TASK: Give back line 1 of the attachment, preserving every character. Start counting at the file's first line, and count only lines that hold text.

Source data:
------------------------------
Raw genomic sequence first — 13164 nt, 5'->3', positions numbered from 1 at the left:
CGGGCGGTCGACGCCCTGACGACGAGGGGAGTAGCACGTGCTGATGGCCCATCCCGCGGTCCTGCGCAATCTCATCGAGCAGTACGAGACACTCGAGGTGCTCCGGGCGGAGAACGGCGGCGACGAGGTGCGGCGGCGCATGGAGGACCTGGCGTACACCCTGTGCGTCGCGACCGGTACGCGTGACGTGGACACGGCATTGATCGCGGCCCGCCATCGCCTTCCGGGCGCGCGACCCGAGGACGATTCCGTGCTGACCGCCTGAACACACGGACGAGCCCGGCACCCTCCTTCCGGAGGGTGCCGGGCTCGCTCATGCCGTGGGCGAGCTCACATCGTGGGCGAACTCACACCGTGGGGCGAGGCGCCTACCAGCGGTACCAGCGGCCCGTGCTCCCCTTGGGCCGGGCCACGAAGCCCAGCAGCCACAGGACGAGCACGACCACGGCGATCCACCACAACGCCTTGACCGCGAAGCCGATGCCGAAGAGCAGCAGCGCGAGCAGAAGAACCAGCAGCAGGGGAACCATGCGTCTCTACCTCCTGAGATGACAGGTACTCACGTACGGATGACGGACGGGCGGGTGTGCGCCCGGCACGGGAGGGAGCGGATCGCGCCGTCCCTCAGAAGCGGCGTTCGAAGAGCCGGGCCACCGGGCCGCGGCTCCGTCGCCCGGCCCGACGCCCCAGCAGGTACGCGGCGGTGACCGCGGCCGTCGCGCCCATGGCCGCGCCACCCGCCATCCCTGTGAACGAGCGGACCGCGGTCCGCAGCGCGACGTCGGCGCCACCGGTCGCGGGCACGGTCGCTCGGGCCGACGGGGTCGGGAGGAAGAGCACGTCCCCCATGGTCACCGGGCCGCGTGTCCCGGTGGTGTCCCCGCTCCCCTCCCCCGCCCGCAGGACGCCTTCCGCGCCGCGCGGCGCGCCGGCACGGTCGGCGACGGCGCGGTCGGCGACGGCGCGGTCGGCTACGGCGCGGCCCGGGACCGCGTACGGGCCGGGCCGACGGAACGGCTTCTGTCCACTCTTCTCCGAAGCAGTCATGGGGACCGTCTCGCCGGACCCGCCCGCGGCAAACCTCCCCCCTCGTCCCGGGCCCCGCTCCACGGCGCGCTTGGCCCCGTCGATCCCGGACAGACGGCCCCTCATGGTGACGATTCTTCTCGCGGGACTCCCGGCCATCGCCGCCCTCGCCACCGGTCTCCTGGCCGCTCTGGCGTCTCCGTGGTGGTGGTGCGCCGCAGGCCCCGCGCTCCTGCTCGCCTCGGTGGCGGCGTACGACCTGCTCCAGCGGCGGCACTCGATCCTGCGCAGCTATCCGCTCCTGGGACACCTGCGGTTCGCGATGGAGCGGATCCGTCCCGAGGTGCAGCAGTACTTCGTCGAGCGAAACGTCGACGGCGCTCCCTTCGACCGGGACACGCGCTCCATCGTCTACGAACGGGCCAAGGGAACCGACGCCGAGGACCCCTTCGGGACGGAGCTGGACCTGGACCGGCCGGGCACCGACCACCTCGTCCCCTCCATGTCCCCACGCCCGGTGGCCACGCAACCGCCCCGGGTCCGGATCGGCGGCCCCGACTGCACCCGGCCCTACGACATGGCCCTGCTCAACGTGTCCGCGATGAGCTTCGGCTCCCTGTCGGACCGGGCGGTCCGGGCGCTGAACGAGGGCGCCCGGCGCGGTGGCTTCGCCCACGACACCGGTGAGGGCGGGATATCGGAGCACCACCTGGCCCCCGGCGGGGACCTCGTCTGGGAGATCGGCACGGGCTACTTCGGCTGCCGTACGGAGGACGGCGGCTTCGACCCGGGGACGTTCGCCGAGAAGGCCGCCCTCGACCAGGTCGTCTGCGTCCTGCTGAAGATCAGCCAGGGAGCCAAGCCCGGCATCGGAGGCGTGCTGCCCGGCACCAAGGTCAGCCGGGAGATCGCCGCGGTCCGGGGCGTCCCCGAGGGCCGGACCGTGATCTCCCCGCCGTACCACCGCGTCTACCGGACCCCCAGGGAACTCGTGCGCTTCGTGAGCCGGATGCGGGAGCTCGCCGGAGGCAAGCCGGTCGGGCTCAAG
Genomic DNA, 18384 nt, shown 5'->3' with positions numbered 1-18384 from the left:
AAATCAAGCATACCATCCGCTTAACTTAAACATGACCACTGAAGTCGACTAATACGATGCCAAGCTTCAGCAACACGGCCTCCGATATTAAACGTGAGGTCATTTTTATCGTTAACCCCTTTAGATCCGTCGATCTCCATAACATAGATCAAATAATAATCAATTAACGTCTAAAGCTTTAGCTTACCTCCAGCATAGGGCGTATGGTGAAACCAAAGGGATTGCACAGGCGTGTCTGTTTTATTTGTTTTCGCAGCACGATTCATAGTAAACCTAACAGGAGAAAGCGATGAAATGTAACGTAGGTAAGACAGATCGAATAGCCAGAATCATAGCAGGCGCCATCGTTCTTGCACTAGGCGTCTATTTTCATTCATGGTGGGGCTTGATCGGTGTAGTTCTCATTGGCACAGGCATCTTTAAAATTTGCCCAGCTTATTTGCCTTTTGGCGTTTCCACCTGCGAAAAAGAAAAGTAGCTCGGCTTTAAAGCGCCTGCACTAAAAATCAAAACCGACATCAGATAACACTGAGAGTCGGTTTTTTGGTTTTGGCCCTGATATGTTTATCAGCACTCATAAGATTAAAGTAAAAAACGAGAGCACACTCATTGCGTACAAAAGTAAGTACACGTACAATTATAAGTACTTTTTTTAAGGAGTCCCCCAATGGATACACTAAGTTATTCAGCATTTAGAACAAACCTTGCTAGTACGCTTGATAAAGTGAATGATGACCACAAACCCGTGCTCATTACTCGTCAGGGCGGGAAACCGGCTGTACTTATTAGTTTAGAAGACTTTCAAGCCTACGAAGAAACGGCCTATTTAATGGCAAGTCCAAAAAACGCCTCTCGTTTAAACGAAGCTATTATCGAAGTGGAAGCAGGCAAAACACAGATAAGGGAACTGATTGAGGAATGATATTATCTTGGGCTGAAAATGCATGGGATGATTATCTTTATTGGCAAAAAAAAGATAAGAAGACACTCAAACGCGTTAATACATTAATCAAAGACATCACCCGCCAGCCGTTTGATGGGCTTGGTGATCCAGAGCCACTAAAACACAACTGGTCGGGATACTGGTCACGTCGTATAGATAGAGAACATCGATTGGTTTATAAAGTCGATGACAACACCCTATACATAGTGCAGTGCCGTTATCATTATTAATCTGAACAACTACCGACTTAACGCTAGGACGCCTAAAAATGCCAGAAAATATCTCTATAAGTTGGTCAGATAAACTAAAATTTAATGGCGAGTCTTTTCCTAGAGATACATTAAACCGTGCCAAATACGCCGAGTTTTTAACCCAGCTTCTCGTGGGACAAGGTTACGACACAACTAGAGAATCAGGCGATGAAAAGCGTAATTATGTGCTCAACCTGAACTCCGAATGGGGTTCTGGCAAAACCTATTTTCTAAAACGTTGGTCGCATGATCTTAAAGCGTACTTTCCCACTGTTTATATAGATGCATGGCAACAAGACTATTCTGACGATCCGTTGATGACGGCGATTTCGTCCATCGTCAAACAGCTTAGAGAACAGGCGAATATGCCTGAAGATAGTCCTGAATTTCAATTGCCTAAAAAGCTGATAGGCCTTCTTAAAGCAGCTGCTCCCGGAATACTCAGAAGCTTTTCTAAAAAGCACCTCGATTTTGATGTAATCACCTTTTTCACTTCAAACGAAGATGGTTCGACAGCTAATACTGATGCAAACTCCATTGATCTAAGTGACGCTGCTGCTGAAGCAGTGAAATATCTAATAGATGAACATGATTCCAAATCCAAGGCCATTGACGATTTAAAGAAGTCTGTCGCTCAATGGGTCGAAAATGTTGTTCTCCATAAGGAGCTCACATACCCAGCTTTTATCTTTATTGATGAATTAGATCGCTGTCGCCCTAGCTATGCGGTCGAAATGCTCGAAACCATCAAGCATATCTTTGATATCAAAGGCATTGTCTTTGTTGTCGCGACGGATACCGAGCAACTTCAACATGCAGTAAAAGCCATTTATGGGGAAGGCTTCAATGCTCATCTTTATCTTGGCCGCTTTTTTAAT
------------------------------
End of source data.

Raw genomic sequence first — 13164 nt, 5'->3', positions numbered from 1 at the left: